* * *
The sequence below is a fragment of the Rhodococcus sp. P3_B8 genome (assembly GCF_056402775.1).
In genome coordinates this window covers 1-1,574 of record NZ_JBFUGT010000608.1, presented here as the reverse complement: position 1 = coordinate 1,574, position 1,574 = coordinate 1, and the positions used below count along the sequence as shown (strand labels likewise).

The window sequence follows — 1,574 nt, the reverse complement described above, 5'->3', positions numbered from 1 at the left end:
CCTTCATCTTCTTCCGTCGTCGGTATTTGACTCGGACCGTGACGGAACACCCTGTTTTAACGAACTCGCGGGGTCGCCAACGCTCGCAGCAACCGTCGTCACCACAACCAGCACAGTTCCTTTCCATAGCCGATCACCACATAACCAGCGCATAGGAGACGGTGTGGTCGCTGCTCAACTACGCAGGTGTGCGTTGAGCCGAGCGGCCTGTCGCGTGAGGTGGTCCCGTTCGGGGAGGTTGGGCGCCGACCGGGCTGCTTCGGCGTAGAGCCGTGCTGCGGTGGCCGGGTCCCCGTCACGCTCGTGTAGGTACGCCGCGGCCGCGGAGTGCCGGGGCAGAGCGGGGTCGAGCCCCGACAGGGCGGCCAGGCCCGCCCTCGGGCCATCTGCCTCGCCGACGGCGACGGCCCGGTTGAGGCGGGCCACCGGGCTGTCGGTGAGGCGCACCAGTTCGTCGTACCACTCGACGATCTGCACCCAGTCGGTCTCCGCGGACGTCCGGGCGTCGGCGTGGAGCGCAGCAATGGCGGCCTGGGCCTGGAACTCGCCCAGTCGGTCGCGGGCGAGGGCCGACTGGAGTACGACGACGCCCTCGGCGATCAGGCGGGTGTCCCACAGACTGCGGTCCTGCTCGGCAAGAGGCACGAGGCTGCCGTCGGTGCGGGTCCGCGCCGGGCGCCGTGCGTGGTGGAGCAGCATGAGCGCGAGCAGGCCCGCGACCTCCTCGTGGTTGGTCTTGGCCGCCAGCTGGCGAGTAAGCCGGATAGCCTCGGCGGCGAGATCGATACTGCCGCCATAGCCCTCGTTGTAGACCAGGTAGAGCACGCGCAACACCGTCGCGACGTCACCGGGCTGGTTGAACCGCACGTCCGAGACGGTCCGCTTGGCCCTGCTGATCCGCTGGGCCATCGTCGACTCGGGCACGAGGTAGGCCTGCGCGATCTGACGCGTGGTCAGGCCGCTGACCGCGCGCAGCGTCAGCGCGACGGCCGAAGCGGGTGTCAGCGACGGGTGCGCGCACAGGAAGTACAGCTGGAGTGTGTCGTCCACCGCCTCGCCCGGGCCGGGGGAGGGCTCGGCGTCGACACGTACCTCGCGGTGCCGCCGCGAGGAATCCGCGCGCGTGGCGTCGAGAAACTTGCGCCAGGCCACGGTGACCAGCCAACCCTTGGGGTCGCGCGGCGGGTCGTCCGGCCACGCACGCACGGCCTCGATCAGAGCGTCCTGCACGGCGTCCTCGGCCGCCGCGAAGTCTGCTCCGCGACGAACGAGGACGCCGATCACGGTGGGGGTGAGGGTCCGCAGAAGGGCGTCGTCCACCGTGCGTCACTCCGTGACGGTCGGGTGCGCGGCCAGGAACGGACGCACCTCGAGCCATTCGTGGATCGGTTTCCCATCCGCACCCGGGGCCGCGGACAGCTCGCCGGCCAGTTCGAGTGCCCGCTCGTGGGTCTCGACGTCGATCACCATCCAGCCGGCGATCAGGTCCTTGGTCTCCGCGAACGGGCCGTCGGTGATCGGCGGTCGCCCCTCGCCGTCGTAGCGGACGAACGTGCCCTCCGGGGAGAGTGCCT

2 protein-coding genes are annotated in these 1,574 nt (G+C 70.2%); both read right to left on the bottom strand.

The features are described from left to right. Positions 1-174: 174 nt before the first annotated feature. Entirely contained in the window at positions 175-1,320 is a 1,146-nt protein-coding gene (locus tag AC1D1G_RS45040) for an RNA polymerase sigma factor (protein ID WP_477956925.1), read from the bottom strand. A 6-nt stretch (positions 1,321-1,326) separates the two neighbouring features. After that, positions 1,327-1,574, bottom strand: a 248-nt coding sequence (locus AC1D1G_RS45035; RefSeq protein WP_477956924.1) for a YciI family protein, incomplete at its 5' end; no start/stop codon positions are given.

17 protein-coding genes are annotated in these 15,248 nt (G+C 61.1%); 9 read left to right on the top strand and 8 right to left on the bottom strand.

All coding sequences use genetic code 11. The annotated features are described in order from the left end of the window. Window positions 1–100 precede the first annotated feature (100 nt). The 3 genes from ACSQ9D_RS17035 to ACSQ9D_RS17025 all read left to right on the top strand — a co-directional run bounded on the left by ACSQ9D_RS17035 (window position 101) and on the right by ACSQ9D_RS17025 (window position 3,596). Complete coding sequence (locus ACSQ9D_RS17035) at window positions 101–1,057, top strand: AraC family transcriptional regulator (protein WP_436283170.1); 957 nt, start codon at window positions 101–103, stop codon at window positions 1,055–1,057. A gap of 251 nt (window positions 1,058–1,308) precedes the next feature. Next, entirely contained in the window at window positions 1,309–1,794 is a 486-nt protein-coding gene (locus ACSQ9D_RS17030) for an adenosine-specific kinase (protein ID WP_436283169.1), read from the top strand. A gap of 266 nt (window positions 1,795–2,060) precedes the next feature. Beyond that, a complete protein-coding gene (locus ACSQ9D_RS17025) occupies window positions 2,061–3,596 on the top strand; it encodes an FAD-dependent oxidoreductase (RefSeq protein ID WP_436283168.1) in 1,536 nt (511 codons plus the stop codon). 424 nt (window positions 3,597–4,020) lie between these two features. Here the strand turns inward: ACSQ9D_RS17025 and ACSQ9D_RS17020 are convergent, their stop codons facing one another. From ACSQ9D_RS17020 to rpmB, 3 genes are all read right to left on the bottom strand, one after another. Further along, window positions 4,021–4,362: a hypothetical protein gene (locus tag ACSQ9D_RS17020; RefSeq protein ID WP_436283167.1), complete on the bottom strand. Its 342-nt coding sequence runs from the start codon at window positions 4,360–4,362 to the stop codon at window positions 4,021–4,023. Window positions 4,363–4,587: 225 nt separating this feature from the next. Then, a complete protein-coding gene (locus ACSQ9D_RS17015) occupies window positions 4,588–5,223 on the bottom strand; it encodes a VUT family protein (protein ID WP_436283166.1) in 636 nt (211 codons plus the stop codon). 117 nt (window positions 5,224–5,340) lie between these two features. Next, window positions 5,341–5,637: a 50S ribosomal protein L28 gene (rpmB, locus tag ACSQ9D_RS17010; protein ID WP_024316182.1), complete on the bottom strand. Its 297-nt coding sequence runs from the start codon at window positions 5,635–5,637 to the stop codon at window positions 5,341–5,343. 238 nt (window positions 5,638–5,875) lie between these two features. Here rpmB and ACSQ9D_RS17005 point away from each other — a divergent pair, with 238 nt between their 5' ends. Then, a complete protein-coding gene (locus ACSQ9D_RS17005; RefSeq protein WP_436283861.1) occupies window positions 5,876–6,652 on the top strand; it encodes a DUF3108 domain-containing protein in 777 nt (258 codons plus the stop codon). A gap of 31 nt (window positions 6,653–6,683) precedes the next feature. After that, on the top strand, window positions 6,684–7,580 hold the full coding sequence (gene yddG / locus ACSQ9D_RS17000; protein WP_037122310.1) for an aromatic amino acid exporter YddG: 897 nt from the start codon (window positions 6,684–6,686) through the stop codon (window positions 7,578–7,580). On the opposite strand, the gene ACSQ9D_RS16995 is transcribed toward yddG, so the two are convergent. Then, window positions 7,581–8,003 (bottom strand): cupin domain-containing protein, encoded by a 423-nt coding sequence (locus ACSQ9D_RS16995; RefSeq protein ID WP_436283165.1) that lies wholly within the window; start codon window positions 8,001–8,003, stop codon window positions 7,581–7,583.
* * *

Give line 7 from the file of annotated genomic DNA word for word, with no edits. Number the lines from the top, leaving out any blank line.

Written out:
17 protein-coding genes are annotated in these 15,248 nt (G+C 61.1%); 9 read left to right on the top strand and 8 right to left on the bottom strand.